Jun 26, 2017 Last Updated 9:29 PM, Jun 25, 2017

Tadpole Treble Review

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Tadpole Treble is a deceptively difficult, music-driven adventure and side-scroller, complete with a level editor mode, which combines cute graphics, an impressive music score, and a surprisingly high amount of challenge to create a unique experience. Released on September 2nd, 2016, from the clever minds at BitFinity and Sunken Treasure Games, Tadpole Treble offers Steam achievements, trading cards, partial controller support, and a Mac-friendly option.

Wait, so this is a game about music?

Tadpole Treble is an interesting mix of fantastic music – seriously, we’re talking 30 original tracks over 13 levels, boss battles, and bonus content – with a fun, upbeat story about an ambitious tadpole and her adventures. When I first installed this title in preparation for this review I expected an easy, kid-friendly quest with simple levels and no real challenge to speak of – and I sure was wrong! Tadpole Treble is challenging at times, fast-paced, and unforgiving, with zero checkpoints during levels (though it does save your progress from mission to mission). One problem that I had with the nature of several levels is that it felt like there was no way for me to dodge certain obstacles – I was going to hit them, one way or another, and lost a chunk of health, regardless of whether or not I tried to bob and weave successfully.

You’re dodging predators and obstacles, plotting which way to navigate to gain the most bubbles, health packs, and percussive notes, in the hopes of surviving to the end and having enough oomph to “Treble Charge” through blocks rather than smacking into them. I would have enjoyed a better tutorial since I didn’t even know about the treble charge move until I saw a tip about it, but for the most part, Tadpole Treble has simple controls and a basic design that makes for fast play and a minor learning curve. Either way, I highly recommend getting into the habit of using your Treble Charge early on, since it can save a lot of time and frustration down the road when the difficulty scales up, and you have more and more enemies swimming, flying, leaping, and dunking towards you!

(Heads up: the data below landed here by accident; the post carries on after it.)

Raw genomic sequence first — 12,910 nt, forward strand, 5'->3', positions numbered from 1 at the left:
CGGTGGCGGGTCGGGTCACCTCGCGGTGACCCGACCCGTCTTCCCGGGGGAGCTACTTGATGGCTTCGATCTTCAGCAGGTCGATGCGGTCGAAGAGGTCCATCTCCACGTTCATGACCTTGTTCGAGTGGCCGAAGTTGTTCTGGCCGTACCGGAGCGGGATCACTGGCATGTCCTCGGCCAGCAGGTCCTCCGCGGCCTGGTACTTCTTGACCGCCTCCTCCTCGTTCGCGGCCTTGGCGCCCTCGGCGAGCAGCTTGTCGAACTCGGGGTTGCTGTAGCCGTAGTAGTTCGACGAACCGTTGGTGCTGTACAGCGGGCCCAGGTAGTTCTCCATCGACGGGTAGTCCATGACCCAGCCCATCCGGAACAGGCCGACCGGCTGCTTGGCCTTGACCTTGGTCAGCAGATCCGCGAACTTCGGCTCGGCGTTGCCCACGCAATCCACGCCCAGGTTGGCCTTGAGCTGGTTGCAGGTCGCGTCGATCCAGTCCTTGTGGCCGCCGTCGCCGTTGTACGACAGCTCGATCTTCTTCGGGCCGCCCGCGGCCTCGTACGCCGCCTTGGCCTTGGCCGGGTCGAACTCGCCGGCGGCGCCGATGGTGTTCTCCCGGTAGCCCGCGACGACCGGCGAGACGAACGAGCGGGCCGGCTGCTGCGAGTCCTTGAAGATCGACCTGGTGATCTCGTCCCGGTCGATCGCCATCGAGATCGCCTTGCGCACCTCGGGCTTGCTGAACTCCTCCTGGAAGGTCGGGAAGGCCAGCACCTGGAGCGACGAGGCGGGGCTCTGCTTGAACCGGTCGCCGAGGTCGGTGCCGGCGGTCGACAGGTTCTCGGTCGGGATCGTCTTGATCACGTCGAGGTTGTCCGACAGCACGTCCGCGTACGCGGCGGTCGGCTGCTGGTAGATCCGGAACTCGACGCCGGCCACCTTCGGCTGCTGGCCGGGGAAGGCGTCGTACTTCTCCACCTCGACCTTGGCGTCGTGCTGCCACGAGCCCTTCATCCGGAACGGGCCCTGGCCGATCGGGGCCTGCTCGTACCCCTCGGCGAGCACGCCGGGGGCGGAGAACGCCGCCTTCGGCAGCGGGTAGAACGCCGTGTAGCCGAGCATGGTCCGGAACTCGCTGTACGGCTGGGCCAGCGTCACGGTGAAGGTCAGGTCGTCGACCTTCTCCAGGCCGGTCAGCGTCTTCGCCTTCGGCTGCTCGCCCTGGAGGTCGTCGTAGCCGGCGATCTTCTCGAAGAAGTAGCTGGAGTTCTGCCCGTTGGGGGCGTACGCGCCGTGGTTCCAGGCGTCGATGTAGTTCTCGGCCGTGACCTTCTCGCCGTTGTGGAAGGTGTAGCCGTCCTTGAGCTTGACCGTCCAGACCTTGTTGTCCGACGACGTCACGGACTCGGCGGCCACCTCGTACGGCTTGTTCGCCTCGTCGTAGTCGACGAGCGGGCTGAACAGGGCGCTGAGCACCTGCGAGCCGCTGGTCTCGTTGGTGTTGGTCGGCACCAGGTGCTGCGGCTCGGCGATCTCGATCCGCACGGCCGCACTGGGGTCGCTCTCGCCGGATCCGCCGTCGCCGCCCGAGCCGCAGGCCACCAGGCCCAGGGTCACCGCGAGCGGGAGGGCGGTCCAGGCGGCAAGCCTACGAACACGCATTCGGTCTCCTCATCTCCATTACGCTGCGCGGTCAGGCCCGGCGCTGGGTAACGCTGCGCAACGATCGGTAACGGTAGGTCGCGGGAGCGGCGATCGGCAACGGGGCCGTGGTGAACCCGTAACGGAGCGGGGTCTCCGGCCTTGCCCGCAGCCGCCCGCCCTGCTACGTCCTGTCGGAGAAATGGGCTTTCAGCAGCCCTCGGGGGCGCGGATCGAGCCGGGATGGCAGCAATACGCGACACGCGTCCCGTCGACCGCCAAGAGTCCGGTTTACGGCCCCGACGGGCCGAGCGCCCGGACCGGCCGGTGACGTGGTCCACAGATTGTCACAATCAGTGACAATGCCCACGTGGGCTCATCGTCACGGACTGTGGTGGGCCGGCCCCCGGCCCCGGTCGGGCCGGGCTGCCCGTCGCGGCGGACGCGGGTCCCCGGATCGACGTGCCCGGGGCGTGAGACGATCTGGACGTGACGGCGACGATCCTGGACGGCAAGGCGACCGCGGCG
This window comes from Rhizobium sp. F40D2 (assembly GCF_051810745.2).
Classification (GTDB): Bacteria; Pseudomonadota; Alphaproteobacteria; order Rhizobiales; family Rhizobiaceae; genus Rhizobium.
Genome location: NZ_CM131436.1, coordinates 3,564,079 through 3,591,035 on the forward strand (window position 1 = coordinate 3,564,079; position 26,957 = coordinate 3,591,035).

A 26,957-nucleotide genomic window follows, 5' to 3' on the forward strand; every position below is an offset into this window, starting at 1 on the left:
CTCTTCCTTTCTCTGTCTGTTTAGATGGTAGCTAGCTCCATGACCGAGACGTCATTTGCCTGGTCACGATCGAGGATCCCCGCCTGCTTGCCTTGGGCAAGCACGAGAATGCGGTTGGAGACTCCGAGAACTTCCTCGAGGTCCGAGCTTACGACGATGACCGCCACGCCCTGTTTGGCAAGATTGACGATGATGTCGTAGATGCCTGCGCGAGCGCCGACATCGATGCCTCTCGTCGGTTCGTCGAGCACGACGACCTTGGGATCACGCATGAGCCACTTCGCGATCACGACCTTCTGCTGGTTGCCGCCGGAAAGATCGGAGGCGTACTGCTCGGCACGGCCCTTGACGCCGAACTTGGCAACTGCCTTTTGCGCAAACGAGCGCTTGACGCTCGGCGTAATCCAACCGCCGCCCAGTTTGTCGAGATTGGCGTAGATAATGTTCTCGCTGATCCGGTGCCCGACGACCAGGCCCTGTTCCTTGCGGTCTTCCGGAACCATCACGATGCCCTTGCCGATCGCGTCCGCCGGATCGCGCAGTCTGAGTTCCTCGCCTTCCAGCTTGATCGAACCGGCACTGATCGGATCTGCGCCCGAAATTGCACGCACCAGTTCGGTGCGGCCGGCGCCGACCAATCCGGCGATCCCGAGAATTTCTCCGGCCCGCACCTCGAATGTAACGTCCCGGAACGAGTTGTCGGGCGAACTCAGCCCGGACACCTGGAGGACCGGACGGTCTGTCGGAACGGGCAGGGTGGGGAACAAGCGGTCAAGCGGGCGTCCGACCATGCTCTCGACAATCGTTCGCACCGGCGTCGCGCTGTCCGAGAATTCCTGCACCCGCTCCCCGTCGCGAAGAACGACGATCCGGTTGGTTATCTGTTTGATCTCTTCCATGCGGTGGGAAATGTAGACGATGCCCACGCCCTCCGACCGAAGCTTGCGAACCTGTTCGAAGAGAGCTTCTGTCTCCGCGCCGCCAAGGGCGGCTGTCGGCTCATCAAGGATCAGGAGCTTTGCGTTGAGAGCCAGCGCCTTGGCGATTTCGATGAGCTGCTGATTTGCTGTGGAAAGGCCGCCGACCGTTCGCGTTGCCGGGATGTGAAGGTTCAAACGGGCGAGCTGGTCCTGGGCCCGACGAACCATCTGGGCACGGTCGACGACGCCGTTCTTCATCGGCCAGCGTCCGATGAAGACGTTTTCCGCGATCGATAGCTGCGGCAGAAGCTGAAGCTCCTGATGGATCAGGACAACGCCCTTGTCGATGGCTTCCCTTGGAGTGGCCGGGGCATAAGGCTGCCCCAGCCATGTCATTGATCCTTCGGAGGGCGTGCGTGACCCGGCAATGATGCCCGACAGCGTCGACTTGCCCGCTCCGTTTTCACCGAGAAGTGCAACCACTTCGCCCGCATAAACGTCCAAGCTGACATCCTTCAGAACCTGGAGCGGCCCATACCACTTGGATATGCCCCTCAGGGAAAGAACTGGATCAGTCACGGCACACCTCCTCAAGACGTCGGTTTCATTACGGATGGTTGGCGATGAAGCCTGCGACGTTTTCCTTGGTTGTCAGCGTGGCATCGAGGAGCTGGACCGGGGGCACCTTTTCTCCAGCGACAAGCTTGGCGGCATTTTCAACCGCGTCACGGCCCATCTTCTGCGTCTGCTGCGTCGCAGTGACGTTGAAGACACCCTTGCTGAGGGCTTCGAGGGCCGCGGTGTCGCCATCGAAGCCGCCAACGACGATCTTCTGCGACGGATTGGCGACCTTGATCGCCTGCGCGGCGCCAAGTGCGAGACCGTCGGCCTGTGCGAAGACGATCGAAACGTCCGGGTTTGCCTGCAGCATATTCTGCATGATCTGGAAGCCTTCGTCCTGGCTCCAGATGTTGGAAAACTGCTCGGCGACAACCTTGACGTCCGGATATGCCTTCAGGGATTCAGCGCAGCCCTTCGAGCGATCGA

Custom Music, Custom Levels?

Tadpole Treble already includes a level editor with the full Steam version, and a recent update from the developer stated that they are researching the potential for Workshop content and additional custom music as well. I would love to be able to load my music library into the mix – maybe some Aerosmith or Adele while I dodge scary fish, for example – and having both at once would lend a tremendous amount of advanced customization to a title that already supports level editing. As it stands, you can go into Composition Mode to design levels and pair them with your compositions, which is surprisingly addictive even for those of us who don’t have much talent as musicians (ahem).

This lends considerable “replay” value, especially since the story narrative probably isn’t the aspect that will keep players coming back for more; it’s an adorable plot, but after a single playthrough extra playtime will switch over to creation mode – unless you want to take advantage of the online Leaderboards. And let me reiterate that the music here really is top-notch, especially for an Indie title. I loved how the soundtrack blended perfectly with the theme of each level – some are sunny and upbeat, while others are a jazzy love serenade or an ominous, dark-water piece of foreboding composition.

7

The Verdict

I was pleasantly surprised by how much I enjoyed Tadpole Treble; I had expected something very easy, and simplistic, but found myself challenged by many challenging levels, without getting so frustrated that I lost interest in advancing the plot. The music is superb, and the developers’ dedication to matching the score with the level design stands out.

I would love to see Steam’s Workshop implemented for Tadpole Tremble, especially since the Composition mode is already so satisfying. This title reminds me of what I loved about games like Rock Band and Guitar Hero: that interactive, immersive, wholly satisfying sensation of being “part” of the music, rather than just listening to it. You get to experience the soundtrack while enjoying a fun, side-scrolling adventure, and there’s plenty of action to keep you around for a while. It’s a musical journey I’ve wholly enjoyed, and one that I would recommend to anyone that enjoys a fast-paced, action-packed challenge along with an impressive, original soundtrack.

Lori May

Lori is an avid video game enthusiast who enjoys blending her love of gaming with her work as a writer. She first cut her teeth back on the NES and Sega Genesis systems, and continues to be a Retro-gaming advocate with a soft spot for Point-&-Click Adventures. She's also a Survival Horror and Psychological Horror game collector, when she isn't coercing friends into any number of Co-Op multiplayer titles. If she isn't gaming you can find her working as a journalist and social media consultant, or perhaps dabbling in video game design among other hobby-with-big-dreams endeavors. Born in the heart of the Midwest, she's currently living in Colorado, where she prefers to avoid skiing, snowboarding, and other Mile High City attractions.

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